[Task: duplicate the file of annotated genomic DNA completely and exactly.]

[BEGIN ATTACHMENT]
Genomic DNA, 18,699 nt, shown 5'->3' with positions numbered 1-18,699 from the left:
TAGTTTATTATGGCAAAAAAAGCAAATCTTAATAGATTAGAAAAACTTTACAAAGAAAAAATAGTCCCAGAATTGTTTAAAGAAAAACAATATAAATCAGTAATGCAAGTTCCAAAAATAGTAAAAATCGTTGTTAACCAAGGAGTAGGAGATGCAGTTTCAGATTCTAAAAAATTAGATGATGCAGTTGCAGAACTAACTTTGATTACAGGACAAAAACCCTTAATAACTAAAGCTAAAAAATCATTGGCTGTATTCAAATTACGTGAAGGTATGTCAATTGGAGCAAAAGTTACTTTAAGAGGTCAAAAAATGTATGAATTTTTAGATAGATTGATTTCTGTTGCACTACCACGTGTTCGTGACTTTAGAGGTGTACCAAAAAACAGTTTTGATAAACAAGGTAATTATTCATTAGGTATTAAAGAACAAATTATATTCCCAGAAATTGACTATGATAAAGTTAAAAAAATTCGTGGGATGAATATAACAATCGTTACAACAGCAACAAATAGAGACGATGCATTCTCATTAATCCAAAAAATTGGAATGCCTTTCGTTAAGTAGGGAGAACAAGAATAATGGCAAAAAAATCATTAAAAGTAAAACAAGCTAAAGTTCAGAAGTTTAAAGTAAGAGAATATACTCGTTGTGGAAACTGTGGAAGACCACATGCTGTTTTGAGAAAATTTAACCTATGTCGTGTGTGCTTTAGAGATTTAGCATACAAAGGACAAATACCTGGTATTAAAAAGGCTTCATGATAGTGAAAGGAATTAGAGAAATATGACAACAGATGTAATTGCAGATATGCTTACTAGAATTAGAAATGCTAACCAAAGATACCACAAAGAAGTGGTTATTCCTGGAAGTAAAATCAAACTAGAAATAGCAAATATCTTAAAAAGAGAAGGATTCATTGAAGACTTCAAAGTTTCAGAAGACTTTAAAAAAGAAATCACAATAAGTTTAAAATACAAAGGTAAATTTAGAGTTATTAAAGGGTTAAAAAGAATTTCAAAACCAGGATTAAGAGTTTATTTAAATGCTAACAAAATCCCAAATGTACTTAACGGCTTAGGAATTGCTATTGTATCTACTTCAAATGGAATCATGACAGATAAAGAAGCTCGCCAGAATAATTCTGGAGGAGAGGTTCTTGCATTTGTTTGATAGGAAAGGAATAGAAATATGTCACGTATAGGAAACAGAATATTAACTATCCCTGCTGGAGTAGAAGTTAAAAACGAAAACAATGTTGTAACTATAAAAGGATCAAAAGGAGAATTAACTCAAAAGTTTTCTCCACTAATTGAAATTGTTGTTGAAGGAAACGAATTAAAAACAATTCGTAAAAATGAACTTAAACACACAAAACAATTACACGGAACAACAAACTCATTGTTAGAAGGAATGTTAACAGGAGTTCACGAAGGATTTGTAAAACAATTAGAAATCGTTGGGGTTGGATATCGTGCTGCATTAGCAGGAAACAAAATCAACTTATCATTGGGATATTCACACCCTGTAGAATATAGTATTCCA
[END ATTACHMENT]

Genomic DNA, 18,699 nt, shown 5'->3' with positions numbered 1-18,699 from the left:
TAGTTTATTATGGCAAAAAAAGCAAATCTTAATAGATTAGAAAAACTTTACAAAGAAAAAATAGTCCCAGAATTGTTTAAAGAAAAACAATATAAATCAGTAATGCAAGTTCCAAAAATAGTAAAAATCGTTGTTAACCAAGGAGTAGGAGATGCAGTTTCAGATTCTAAAAAATTAGATGATGCAGTTGCAGAACTAACTTTGATTACAGGACAAAAACCCTTAATAACTAAAGCTAAAAAATCATTGGCTGTATTCAAATTACGTGAAGGTATGTCAATTGGAGCAAAAGTTACTTTAAGAGGTCAAAAAATGTATGAATTTTTAGATAGATTGATTTCTGTTGCACTACCACGTGTTCGTGACTTTAGAGGTGTACCAAAAAACAGTTTTGATAAACAAGGTAATTATTCATTAGGTATTAAAGAACAAATTATATTCCCAGAAATTGACTATGATAAAGTTAAAAAAATTCGTGGGATGAATATAACAATCGTTACAACAGCAACAAATAGAGACGATGCATTCTCATTAATCCAAAAAATTGGAATGCCTTTCGTTAAGTAGGGAGAACAAGAATAATGGCAAAAAAATCATTAAAAGTAAAACAAGCTAAAGTTCAGAAGTTTAAAGTAAGAGAATATACTCGTTGTGGAAACTGTGGAAGACCACATGCTGTTTTGAGAAAATTTAACCTATGTCGTGTGTGCTTTAGAGATTTAGCATACAAAGGACAAATACCTGGTATTAAAAAGGCTTCATGATAGTGAAAGGAATTAGAGAAATATGACAACAGATGTAATTGCAGATATGCTTACTAGAATTAGAAATGCTAACCAAAGATACCACAAAGAAGTGGTTATTCCTGGAAGTAAAATCAAACTAGAAATAGCAAATATCTTAAAAAGAGAAGGATTCATTGAAGACTTCAAAGTTTCAGAAGACTTTAAAAAAGAAATCACAATAAGTTTAAAATACAAAGGTAAATTTAGAGTTATTAAAGGGTTAAAAAGAATTTCAAAACCAGGATTAAGAGTTTATTTAAATGCTAACAAAATCCCAAATGTACTTAACGGCTTAGGAATTGCTATTGTATCTACTTCAAATGGAATCATGACAGATAAAGAAGCTCGCCAGAATAATTCTGGAGGAGAGGTTCTTGCATTTGTTTGATAGGAAAGGAATAGAAATATGTCACGTATAGGAAACAGAATATTAACTATCCCTGCTGGAGTAGAAGTTAAAAACGAAAACAATGTTGTAACTATAAAAGGATCAAAAGGAGAATTAACTCAAAAGTTTTCTCCACTAATTGAAATTGTTGTTGAAGGAAACGAATTAAAAACAATTCGTAAAAATGAACTTAAACACACAAAACAATTACACGGAACAACAAACTCATTGTTAGAAGGAATGTTAACAGGAGTTCACGAAGGATTTGTAAAACAATTAGAAATCGTTGGGGTTGGATATCGTGCTGCATTAGCAGGAAACAAAATCAACTTATCATTGGGATATTCACACCCTGTAGAATATAGTATTCCA